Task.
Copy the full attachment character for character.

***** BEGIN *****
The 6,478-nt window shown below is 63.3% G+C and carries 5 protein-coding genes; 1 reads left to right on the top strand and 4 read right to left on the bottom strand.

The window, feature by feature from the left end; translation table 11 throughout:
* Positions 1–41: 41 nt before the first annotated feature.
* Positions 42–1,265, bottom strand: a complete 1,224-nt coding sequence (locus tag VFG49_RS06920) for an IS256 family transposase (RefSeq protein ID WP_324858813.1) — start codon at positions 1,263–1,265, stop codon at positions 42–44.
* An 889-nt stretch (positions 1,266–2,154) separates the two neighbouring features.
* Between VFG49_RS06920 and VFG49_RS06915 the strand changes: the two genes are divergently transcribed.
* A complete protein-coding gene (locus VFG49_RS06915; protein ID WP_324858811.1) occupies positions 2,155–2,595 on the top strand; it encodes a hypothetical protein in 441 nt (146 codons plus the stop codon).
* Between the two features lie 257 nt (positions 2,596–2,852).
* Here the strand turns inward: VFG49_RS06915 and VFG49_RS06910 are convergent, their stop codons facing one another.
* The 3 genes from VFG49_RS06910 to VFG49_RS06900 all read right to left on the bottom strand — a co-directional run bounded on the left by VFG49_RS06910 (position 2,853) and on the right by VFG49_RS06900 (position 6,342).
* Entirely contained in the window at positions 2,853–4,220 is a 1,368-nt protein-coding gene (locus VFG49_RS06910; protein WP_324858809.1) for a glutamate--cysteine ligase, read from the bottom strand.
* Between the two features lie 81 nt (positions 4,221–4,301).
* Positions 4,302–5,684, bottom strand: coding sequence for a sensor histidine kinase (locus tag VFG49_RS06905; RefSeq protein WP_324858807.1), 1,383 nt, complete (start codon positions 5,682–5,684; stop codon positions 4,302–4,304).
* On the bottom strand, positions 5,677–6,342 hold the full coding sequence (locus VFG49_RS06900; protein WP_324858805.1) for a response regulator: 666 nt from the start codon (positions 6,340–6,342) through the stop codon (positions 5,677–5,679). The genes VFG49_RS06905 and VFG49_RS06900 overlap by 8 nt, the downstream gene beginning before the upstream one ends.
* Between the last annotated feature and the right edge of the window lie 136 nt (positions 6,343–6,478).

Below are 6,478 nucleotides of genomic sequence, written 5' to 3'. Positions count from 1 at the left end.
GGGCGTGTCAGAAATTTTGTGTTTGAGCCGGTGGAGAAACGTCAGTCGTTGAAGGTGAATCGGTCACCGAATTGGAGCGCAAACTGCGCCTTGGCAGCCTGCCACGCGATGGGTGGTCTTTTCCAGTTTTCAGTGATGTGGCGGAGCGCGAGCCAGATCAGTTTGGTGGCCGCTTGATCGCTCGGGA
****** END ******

The 6,478-nt window shown below is 63.3% G+C and carries 5 protein-coding genes; 1 reads left to right on the top strand and 4 read right to left on the bottom strand.

The window, feature by feature from the left end; translation table 11 throughout:
* Positions 1–41: 41 nt before the first annotated feature.
* Positions 42–1,265, bottom strand: a complete 1,224-nt coding sequence (locus tag VFG49_RS06920) for an IS256 family transposase (RefSeq protein ID WP_324858813.1) — start codon at positions 1,263–1,265, stop codon at positions 42–44.
* An 889-nt stretch (positions 1,266–2,154) separates the two neighbouring features.
* Between VFG49_RS06920 and VFG49_RS06915 the strand changes: the two genes are divergently transcribed.
* A complete protein-coding gene (locus VFG49_RS06915; protein ID WP_324858811.1) occupies positions 2,155–2,595 on the top strand; it encodes a hypothetical protein in 441 nt (146 codons plus the stop codon).
* Between the two features lie 257 nt (positions 2,596–2,852).
* Here the strand turns inward: VFG49_RS06915 and VFG49_RS06910 are convergent, their stop codons facing one another.
* The 3 genes from VFG49_RS06910 to VFG49_RS06900 all read right to left on the bottom strand — a co-directional run bounded on the left by VFG49_RS06910 (position 2,853) and on the right by VFG49_RS06900 (position 6,342).
* Entirely contained in the window at positions 2,853–4,220 is a 1,368-nt protein-coding gene (locus VFG49_RS06910; protein WP_324858809.1) for a glutamate--cysteine ligase, read from the bottom strand.
* Between the two features lie 81 nt (positions 4,221–4,301).
* Positions 4,302–5,684, bottom strand: coding sequence for a sensor histidine kinase (locus tag VFG49_RS06905; RefSeq protein WP_324858807.1), 1,383 nt, complete (start codon positions 5,682–5,684; stop codon positions 4,302–4,304).
* On the bottom strand, positions 5,677–6,342 hold the full coding sequence (locus VFG49_RS06900; protein WP_324858805.1) for a response regulator: 666 nt from the start codon (positions 6,340–6,342) through the stop codon (positions 5,677–5,679). The genes VFG49_RS06905 and VFG49_RS06900 overlap by 8 nt, the downstream gene beginning before the upstream one ends.
* Between the last annotated feature and the right edge of the window lie 136 nt (positions 6,343–6,478).

Below are 6,478 nucleotides of genomic sequence, written 5' to 3'. Positions count from 1 at the left end.
GGGCGTGTCAGAAATTTTGTGTTTGAGCCGGTGGAGAAACGTCAGTCGTTGAAGGTGAATCGGTCACCGAATTGGAGCGCAAACTGCGCCTTGGCAGCCTGCCACGCGATGGGTGGTCTTTTCCAGTTTTCAGTGATGTGGCGGAGCGCGAGCCAGATCAGTTTGGTGGCCGCTTGATCGCTCGGGA